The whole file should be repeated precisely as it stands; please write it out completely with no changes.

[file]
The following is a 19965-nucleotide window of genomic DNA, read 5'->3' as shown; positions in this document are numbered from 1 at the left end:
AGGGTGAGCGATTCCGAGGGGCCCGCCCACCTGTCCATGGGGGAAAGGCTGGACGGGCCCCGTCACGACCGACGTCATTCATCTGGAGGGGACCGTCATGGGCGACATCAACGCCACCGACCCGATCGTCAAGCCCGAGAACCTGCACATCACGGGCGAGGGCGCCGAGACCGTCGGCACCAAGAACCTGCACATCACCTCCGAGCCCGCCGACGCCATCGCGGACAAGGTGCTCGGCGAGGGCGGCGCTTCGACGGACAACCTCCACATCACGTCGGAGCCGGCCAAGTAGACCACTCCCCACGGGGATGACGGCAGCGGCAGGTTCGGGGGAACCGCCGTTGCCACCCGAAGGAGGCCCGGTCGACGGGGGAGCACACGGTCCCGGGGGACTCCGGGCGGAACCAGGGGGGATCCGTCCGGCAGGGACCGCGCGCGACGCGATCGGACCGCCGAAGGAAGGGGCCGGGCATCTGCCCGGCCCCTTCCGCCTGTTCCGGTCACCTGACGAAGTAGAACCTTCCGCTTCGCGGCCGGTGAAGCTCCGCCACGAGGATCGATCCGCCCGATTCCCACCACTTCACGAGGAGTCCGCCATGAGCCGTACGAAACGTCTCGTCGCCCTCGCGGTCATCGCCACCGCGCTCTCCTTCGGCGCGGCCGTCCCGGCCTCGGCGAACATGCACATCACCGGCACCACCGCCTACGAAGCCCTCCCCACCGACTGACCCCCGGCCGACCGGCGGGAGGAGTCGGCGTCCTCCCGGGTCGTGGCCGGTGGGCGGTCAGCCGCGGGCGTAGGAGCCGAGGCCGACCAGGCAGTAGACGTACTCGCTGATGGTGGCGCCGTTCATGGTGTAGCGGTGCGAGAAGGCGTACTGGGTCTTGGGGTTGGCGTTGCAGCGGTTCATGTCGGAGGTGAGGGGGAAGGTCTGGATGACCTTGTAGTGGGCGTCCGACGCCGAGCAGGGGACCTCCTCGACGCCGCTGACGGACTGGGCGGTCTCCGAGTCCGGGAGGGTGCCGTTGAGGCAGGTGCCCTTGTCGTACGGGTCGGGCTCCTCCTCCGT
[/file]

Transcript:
The following is a 19965-nucleotide window of genomic DNA, read 5'->3' as shown; positions in this document are numbered from 1 at the left end:
AGGGTGAGCGATTCCGAGGGGCCCGCCCACCTGTCCATGGGGGAAAGGCTGGACGGGCCCCGTCACGACCGACGTCATTCATCTGGAGGGGACCGTCATGGGCGACATCAACGCCACCGACCCGATCGTCAAGCCCGAGAACCTGCACATCACGGGCGAGGGCGCCGAGACCGTCGGCACCAAGAACCTGCACATCACCTCCGAGCCCGCCGACGCCATCGCGGACAAGGTGCTCGGCGAGGGCGGCGCTTCGACGGACAACCTCCACATCACGTCGGAGCCGGCCAAGTAGACCACTCCCCACGGGGATGACGGCAGCGGCAGGTTCGGGGGAACCGCCGTTGCCACCCGAAGGAGGCCCGGTCGACGGGGGAGCACACGGTCCCGGGGGACTCCGGGCGGAACCAGGGGGGATCCGTCCGGCAGGGACCGCGCGCGACGCGATCGGACCGCCGAAGGAAGGGGCCGGGCATCTGCCCGGCCCCTTCCGCCTGTTCCGGTCACCTGACGAAGTAGAACCTTCCGCTTCGCGGCCGGTGAAGCTCCGCCACGAGGATCGATCCGCCCGATTCCCACCACTTCACGAGGAGTCCGCCATGAGCCGTACGAAACGTCTCGTCGCCCTCGCGGTCATCGCCACCGCGCTCTCCTTCGGCGCGGCCGTCCCGGCCTCGGCGAACATGCACATCACCGGCACCACCGCCTACGAAGCCCTCCCCACCGACTGACCCCCGGCCGACCGGCGGGAGGAGTCGGCGTCCTCCCGGGTCGTGGCCGGTGGGCGGTCAGCCGCGGGCGTAGGAGCCGAGGCCGACCAGGCAGTAGACGTACTCGCTGATGGTGGCGCCGTTCATGGTGTAGCGGTGCGAGAAGGCGTACTGGGTCTTGGGGTTGGCGTTGCAGCGGTTCATGTCGGAGGTGAGGGGGAAGGTCTGGATGACCTTGTAGTGGGCGTCCGACGCCGAGCAGGGGACCTCCTCGACGCCGCTGACGGACTGGGCGGTCTCCGAGTCCGGGAGGGTGCCGTTGAGGCAGGTGCCCTTGTCGTACGGGTCGGGCTCCTCCTCCGT